US Fed keeps interest rates near zero

The US Federal Reserve has kept its benchmark interest rate unchanged at the record-low level of near zero and hinted towards maintaining it until at least 2023, noting that the path of the economy will depend significantly on the Covid-19 situation.

After the conclusion of a two-day policy meeting, the Federal Open Market Committee (FOMC) on Wednesday, the Fed’s policy setting body, decided to keep the target range for the federal funds rate at 0 to 0.25 per cent, a level that hasn’t been changed since March, reports Xinhua news agency.

The committee expects it will be appropriate to maintain this target range “until the labour market conditions have reached levels consistent with the Committee’s assessments of maximum employment and inflation has risen to 2 per cent and is on track to moderately exceed 2 per cent for some time”, according to the FOMC.

The policy meeting was the first since the central bank in late August adopted a new monetary policy framework, which seeks to achieve inflation that averages 2 per cent over time.

Under the new framework, the Fed said, following periods when inflation has been running below 2 per cent, appropriate monetary policy will likely aim to achieve inflation moderately above 2 per cent for some time.

When asked to explain the specifics about inflation overshooting, Fed Chairman Jerome Powell said at a virtual news conference Wednesday afternoon that “we’re resisting the urge to try to create some sort of a rule or a formula here”.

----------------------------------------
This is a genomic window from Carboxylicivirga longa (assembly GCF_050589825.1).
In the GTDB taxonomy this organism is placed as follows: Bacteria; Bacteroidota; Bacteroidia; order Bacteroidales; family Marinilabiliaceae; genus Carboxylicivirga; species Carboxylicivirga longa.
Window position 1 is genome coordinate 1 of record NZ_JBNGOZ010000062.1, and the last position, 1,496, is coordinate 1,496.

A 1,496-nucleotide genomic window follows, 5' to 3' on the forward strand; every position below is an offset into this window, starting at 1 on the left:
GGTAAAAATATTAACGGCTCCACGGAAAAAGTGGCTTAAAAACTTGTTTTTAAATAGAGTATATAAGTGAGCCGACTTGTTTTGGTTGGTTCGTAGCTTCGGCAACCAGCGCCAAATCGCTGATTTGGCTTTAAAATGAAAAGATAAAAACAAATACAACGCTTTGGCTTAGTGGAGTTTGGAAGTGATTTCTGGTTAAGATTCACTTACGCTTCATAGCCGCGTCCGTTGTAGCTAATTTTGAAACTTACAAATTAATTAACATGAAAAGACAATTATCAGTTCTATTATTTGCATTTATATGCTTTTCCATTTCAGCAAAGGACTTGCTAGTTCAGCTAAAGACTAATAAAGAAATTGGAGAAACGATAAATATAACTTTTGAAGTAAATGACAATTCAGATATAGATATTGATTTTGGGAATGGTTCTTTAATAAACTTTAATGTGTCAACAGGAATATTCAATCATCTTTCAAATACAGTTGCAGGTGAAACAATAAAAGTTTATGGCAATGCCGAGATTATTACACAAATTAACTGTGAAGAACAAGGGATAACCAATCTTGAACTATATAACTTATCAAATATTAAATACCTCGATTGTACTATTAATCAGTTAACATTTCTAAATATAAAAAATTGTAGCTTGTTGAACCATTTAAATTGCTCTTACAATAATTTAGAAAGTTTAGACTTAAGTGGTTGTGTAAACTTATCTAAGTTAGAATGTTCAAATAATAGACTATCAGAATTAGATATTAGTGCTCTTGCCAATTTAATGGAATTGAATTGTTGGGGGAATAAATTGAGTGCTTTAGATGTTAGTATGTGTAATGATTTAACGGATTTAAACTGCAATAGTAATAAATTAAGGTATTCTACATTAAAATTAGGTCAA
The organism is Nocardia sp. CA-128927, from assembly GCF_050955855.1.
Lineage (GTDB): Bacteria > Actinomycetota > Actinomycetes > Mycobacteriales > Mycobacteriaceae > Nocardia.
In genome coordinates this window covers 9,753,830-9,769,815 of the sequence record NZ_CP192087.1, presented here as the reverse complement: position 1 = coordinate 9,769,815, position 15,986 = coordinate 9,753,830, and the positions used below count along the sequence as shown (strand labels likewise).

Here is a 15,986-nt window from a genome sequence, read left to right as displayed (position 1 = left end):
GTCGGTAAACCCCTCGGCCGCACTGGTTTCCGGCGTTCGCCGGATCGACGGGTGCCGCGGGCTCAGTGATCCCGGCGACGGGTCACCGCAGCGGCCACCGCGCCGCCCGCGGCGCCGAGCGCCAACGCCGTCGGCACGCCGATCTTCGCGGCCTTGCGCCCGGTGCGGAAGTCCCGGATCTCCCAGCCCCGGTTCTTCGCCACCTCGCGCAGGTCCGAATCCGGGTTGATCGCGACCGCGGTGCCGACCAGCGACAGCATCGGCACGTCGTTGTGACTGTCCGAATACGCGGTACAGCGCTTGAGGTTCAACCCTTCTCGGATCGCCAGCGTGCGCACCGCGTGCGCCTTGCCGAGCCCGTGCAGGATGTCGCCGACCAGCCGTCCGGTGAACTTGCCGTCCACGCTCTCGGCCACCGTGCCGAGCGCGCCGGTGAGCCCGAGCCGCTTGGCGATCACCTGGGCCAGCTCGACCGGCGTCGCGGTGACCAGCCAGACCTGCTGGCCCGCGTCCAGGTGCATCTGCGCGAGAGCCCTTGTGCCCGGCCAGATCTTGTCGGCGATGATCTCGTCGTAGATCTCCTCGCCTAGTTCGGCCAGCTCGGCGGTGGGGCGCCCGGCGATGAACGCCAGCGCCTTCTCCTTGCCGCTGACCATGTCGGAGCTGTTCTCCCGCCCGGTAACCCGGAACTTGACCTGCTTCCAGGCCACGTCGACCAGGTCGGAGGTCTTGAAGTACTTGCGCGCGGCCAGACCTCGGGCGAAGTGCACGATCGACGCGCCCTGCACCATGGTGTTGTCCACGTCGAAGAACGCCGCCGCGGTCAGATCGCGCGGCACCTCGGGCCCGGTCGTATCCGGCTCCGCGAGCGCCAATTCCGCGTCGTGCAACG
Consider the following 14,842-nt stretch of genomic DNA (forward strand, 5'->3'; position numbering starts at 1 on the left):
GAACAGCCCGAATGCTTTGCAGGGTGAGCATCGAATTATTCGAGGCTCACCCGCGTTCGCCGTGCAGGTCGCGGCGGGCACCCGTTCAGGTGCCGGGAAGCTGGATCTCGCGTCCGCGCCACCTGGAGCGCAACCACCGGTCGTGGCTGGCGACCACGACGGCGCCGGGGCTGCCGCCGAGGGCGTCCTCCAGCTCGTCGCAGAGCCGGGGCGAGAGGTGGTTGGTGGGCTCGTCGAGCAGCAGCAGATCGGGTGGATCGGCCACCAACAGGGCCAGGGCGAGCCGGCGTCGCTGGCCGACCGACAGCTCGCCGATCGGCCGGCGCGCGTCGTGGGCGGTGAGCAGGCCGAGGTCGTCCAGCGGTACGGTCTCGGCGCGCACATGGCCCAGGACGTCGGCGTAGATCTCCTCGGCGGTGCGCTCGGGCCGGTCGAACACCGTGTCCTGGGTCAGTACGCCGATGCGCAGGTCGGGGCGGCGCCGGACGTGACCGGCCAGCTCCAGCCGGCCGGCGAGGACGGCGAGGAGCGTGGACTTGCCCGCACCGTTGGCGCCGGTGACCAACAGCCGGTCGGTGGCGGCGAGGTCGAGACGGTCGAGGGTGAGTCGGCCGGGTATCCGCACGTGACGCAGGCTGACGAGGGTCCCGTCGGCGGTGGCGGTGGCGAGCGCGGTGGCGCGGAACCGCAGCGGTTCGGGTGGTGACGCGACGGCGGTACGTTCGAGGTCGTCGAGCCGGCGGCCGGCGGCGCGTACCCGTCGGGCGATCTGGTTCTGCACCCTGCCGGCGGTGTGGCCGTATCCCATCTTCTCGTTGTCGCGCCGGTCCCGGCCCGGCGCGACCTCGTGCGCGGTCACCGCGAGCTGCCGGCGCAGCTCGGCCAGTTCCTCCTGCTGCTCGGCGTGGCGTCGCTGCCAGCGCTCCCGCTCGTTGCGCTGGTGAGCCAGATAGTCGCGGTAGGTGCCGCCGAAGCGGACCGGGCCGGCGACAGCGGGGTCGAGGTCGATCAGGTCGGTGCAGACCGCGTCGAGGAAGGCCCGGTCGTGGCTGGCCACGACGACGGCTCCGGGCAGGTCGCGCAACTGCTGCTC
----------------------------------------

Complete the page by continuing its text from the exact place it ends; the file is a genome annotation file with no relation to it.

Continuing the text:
Powell said the economic recovery has progressed more quickly than generally expected, but overall activity remains well below its level before the pandemic and the path ahead remains highly uncertain.

The central bank chief noted roughly half of the 22 million jobs that were lost in March and April have been regained as many people returned to work, and unemployment rate remained elevated at 8.4 per cent as of August.

He added that the level of unemployment is probably 3 per cent higher than the official data, considering those people who are misidentified as employed and the declined labour force participation.

Looking ahead, the FOMC projected the unemployment rates to continue to decline, according to the latest economic projections. The median projection for unemployment rate is 7.6 per cent at the end of this year, and 4 per cent by the end of 2023.

It’s still above the historically low of 3.5 per cent the country experienced before the Covid-19 pandemic.

Inflation, meanwhile, is expected to reach 1.2 per cent by the end of this year, and will gradually pick up before reaching 2 per cent by the end of 2023, the median projection showed.